Pop Matters is the latest major site to give Faith No More Sol Invictus a largely positive review.

Pop Matters

They give 7/10 and make a good point on how the two singles work better as part of the album

“Superhero” shows up as the second track, coming on the heels of the low-key, portentous “Sol Invictus”. The latter, with lyrics about a crisis of faith, beautiful warm minor-key piano chords, and quietly pounding drums, sounds like it’s building up to something. In this case, it’s building up to “Superhero”, which launches full throttle and fades into the relaxed “Sunny Side Up”, a song with one of the record’s catchiest choruses. It’s a chorus that the band and Patton entertainingly destroy by pushing it into a shouted, hard-edged refrain before backing off again. Both “Sunny Side Up” and “Sol Invictus” come in under the three-minute mark, showing that the band has the savvy to build a song around a simple musical idea and not ruin it by stretching it too far.”

And the review concludes:

“Sol Invictus probably isn’t going to top Angel Dust or The Real Thing on most fans’ lists of favorite Faith No More albums, but it’s a step up from Album of the Year and holds its own with the strong but slightly bloated King for a Day, Fool for a Lifetime record. This is a solid comeback album that succeeds on its own terms. Namely, the whole band sounds engaged and enthusiastic to be working together, and that’s good for everyone that’s ever had a vested interest in Faith No More.”

Media Detour

The entertainment site gives a 4/5 review entitled “Faith Restored: Or, Return of the Maniacal Metal Monarchs” and state:

“This album fits right in with their existing work and seems like a natural progression that holds the essence of everything that makes the band so unique. It’s hard to imagine that Faith No More will ever release another work as big or important as 1992’s “Angel Dust,” but this collection of songs is definitely worthy of the band’s name and shows they still have the energy and skills to crank out some massive music.”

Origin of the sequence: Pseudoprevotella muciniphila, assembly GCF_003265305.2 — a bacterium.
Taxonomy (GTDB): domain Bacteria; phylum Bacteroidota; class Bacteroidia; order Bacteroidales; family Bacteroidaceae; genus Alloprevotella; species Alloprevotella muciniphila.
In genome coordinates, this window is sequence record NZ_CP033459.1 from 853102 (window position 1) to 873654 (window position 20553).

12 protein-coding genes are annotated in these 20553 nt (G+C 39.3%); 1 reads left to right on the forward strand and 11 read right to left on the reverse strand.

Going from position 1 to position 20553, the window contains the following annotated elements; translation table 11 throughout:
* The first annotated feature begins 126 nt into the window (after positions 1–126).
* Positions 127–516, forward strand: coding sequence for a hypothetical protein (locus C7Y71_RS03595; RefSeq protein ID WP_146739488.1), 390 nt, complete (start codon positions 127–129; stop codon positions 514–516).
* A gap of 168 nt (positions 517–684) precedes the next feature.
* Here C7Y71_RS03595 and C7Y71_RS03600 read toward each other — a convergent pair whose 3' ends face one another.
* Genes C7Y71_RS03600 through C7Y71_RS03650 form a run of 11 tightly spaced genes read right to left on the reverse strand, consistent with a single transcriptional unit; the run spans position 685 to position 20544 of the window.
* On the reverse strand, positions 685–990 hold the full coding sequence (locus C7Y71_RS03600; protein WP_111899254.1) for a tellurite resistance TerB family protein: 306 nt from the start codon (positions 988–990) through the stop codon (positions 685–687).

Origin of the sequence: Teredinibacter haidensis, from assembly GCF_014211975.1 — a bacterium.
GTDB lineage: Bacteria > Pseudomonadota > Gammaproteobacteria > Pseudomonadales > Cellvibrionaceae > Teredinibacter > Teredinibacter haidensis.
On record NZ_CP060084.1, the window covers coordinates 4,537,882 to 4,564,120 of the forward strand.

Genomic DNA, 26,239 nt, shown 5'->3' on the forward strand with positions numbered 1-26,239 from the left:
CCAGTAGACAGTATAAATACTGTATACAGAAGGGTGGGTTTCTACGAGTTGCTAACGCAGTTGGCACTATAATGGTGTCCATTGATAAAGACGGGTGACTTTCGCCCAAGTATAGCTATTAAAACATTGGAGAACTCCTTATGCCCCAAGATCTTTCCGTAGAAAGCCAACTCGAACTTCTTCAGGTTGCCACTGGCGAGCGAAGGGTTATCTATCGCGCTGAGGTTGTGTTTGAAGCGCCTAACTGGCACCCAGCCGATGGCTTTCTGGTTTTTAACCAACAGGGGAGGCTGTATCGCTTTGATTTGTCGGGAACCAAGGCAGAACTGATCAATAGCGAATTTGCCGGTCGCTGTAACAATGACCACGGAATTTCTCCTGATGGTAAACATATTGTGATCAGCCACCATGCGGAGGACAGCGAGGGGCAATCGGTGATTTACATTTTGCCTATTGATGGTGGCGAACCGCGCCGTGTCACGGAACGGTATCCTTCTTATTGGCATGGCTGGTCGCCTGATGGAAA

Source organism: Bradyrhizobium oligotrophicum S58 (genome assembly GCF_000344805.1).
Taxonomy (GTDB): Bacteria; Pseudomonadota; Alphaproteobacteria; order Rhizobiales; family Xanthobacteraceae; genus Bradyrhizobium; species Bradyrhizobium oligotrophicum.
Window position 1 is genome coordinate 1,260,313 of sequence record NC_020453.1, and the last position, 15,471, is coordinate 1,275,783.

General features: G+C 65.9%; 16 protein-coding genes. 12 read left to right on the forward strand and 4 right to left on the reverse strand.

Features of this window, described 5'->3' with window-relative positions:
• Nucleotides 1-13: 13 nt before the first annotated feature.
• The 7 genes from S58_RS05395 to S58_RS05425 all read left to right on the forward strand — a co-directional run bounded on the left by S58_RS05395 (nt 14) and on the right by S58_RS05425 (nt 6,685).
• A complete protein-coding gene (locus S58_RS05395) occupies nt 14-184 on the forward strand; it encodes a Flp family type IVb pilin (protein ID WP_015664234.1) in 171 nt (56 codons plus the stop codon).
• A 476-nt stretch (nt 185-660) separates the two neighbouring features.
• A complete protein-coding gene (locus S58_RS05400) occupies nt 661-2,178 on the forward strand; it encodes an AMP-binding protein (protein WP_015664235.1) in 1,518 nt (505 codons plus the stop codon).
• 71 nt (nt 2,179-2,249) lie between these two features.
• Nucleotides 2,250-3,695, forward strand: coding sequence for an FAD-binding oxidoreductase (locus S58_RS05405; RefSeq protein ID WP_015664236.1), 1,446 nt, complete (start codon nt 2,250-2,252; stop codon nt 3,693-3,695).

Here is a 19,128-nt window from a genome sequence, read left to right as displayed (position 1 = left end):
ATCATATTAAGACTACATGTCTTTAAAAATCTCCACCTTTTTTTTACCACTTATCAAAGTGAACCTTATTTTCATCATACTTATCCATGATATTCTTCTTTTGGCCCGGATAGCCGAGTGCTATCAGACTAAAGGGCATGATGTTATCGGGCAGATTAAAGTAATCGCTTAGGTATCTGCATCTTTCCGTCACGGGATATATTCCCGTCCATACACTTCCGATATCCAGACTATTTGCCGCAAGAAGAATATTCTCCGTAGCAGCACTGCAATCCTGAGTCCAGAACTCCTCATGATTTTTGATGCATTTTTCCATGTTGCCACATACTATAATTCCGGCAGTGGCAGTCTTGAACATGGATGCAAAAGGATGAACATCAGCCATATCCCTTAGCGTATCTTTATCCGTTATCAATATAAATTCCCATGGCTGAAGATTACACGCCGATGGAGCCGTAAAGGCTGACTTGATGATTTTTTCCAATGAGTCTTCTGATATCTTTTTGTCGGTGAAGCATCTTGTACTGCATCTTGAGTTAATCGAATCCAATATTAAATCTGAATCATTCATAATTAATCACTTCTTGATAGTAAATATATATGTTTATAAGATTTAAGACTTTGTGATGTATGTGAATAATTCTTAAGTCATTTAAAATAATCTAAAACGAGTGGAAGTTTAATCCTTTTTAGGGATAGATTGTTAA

PopDose also give Sol Invictus a generally positive review, stating:

“People don’t always like their favorite musicians to change. They like them to evolve over eons, to move slowly and gradually, almost encased in ice. Faith No More seems to inherently know this and they’ve done a brilliant job walking the line between reunion and reinvention on Sol Invictus. They’ve given loyal fans a record that sounds mostly like what they were doing in the 90s and they’ve given new listeners a reason to check them out. If this the start of something new or a flash in the pan, only time will tell. But Patton & company are sounding like they are in for the ride. Pay the man and buy your ticket.”

The 13th Floor

New Zealand site The 13th Floor also gives a good review.

“…The final product is quite stunning. In short, this is a great Faith No More record.

Things start with keyboard player Roddy Bottum’s stately piano on the title track, mixed with Mike Bordin’s martial drum beat. When Patton’s sinister voice comes in, singing, “I’m coming lord, I’m on my way,” you know you’re in for a wild ride.

And that what Faith No More, at their best, always delivers.”